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Redwings is the UK's largest horse sanctuary, caring for over 1,300 horses, ponies, donkeys and mules every day. Our work is funded solely by donations and with your help we can give these animals the best possible care so they can eventually be rehomed or enjoy a home for life at the Sanctuary.
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Redwings Top Story
11 Dec 2013 by Redwings Press Office
A rare breed horse rescued as part of the well-known Amersham rescue in January 2008 has gone on to not only find a loving home through the Redwings Guardianship Scheme, but to also achieve success in the showring.
Gorgeous 16hh horse Bungle, now aged seven, was rescued from Spindle Farm alongside over 100 horses including two other Gelderlanders, named Zippy and George. George has remained here at Redwings due to his cataracts, and Zippy joined our Adoption Club down at Redwings Ada Cole in Essex. Meanwhile Bungle was rehomed with one of our very own vets, Eve France, through our rehoming scheme as Gelderlanders are not straightforward, and Eve could provide an expert home for Bungle as he matured as well as manage his separation anxiety.
In a twist of fate, Eve and Bungle’s relationship began before both of them came to Redwings. Before Eve joined our veterinary team, she worked for the RSPCA and was the practice vet when Bungle went from Spindle Farm to an RSPCA boarding yard before we were able to take him in. Eve saw the potential in Bungle but never imagined she would end up as his Guardian; she feels the bond they have was destined to happen!
Bungle's competition career started in April this year; at his first outing he got a 1st and 2nd competing in Preliminary classes. With Eve on board, he has had a busy summer competing in an unaffliliated dressage league with Harmony Dressage group at Preliminary level and has not been unplaced in any outing with 1st, 2nd, 3rd and 5th placings, generally scoring 58-69%.“Bungle is such a gentle horse and has been quick to learn and taken everything in his stride,” explains Eve. “He came third in the league without even competing at every event and he was one point off second place and three points behind the winner’s position. I was so, so proud of him!”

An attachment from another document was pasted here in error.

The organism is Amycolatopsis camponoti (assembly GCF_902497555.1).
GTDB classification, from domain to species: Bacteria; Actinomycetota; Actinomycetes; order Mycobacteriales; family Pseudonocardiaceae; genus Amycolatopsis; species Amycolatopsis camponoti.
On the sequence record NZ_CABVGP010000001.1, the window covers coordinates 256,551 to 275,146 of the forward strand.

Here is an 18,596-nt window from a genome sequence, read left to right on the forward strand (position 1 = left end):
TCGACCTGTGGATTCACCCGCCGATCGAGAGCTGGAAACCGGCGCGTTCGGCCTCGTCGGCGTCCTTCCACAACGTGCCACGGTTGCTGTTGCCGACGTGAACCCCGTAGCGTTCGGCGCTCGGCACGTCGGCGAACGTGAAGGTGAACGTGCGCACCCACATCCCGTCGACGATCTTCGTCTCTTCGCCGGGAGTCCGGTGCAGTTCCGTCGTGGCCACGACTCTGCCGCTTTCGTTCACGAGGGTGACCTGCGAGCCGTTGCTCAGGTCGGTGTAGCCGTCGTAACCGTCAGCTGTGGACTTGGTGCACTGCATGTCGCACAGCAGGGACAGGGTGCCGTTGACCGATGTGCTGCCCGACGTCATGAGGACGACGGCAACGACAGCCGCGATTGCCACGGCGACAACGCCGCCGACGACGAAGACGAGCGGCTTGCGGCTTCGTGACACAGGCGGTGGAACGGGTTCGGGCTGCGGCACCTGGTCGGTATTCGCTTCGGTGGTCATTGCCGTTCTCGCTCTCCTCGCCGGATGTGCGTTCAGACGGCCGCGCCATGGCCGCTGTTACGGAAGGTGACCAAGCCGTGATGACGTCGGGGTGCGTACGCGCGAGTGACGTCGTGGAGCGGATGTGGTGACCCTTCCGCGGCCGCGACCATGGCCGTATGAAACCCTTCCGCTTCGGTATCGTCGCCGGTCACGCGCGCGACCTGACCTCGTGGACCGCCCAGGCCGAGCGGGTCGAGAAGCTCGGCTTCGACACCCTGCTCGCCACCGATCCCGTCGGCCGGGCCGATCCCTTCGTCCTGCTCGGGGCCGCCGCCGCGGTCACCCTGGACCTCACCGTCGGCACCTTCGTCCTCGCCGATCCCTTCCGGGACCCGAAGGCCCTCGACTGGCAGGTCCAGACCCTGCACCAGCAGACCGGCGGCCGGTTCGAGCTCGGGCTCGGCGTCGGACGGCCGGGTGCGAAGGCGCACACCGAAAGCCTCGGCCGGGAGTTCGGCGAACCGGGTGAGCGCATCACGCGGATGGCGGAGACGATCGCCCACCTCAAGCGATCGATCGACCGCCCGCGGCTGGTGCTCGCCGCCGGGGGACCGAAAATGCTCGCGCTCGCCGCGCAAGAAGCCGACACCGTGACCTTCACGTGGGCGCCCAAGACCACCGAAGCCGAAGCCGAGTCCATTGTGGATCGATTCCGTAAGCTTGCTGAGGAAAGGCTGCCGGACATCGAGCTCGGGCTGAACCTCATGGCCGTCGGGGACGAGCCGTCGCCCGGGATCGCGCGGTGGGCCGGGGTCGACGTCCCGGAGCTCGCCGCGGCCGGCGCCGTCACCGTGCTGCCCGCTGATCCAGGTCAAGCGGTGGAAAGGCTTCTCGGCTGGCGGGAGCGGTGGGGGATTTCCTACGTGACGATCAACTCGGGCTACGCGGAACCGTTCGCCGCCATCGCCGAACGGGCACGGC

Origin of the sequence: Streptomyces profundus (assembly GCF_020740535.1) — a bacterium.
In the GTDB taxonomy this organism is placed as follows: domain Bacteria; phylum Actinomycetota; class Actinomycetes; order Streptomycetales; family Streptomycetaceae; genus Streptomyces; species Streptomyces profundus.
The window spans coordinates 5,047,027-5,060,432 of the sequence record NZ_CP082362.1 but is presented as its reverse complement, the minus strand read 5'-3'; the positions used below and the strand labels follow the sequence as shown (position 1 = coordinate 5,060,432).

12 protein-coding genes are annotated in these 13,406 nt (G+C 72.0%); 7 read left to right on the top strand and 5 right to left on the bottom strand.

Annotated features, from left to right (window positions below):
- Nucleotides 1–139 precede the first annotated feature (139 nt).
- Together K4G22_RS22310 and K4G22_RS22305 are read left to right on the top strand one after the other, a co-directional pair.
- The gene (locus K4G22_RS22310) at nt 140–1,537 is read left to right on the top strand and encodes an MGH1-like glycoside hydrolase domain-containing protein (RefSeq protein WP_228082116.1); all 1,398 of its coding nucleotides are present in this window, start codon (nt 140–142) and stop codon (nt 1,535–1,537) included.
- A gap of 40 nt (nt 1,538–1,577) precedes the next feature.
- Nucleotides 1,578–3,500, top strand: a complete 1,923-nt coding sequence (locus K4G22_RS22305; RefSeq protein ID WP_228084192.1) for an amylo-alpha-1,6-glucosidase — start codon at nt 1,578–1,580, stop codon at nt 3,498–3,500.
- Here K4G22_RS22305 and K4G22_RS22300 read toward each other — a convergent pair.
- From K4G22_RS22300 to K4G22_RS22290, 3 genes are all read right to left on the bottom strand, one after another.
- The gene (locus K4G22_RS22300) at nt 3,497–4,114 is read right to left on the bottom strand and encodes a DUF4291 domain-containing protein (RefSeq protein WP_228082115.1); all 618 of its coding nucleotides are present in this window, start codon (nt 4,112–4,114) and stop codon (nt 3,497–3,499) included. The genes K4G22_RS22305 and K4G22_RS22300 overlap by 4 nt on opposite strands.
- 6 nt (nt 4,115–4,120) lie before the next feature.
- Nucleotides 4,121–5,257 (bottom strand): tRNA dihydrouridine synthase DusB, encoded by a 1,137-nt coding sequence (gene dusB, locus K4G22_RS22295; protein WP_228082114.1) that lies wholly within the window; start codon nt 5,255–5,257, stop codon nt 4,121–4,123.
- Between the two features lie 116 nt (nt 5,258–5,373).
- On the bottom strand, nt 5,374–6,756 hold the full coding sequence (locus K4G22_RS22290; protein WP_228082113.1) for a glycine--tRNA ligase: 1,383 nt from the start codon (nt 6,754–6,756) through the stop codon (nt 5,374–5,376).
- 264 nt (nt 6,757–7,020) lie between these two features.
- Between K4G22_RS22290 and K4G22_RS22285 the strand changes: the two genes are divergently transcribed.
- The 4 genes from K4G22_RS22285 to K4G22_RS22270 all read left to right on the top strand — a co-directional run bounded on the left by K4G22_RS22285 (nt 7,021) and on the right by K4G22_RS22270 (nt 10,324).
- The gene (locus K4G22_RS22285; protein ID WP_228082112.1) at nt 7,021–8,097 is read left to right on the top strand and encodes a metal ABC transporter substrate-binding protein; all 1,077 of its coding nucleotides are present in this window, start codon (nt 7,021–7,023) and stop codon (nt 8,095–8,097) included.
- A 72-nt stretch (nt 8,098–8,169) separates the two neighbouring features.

Redwings in Action
19 Nov 2013 by Redwings Press Office
Redwings Horse Sanctuary, the Vale of Glamorgan Council and the RSPCA have spent over a week working to safeguard the future welfare of more than 400 horses at a location between Bridgend and Llantwit Major in the Vale of Glamorgan.
Following a report to the Vale of Glamorgan Trading Standards team, welfare officers and vets moved quickly to assess the horses and provide treatment for those needing it. Over six days (12-17 November), more than 300 horses were removed from the site to places of safety by the organisations involved, with assistance from South Wales police and Bristol-based charity HorseWorld who provided vital support.
Read more here....
22 Nov 2013
We are in the middle of an equine crisis situation in the UK. Redwings has just helped rescue 300 horses from a site in South Wales, a few weeks ago we helped move 46 seemingly abandoned horses from a site in Hampshire, and we are already operating at capacity, with over 200 horses having coming into our care this year already. Fly grazing and abandonment are two of the major issues contributing to this crisis. We recently welcomed plans by the Welsh Government to introduce legislation to tackle fly grazing of horses and ponies in Wales and are urgently asking the UK Government to follow suit in England to help stem the tide of unwanted horses across the country.
01 Nov 2013 by Redwings Press Office
Two special Redwings residents are heading up our 2013 Christmas campaign. Both ponies were rescued by Redwings last Winter, and this season their respective bright futures are cause for celebration thanks to our kind supporters and dedicated staff. Holly was rescued on Christmas Eve 2012 by RSPCA Inspector Lewis Taylor at a site near Orsett in Essex. She was part of a larger group of horses, all in poor condition, but Holly was in the worst state by far. The two-year-old skewbald cob was so emaciated she could barely stand unaided, with a body condition score of just 0.5. Horrifyingly, her hips were covered in large and extremely painful sores - likened to ‘bedsores’ – caused because she had no muscle to protect her joints from rubbing against the hard floor when she lay down.
Look out for Sampson, Oliver, Icky, Victoria, Muffin, Denise, Esther and friends!
A bird's eye view of the horses in vet care stables
Handsome Icky was once unwanted and alone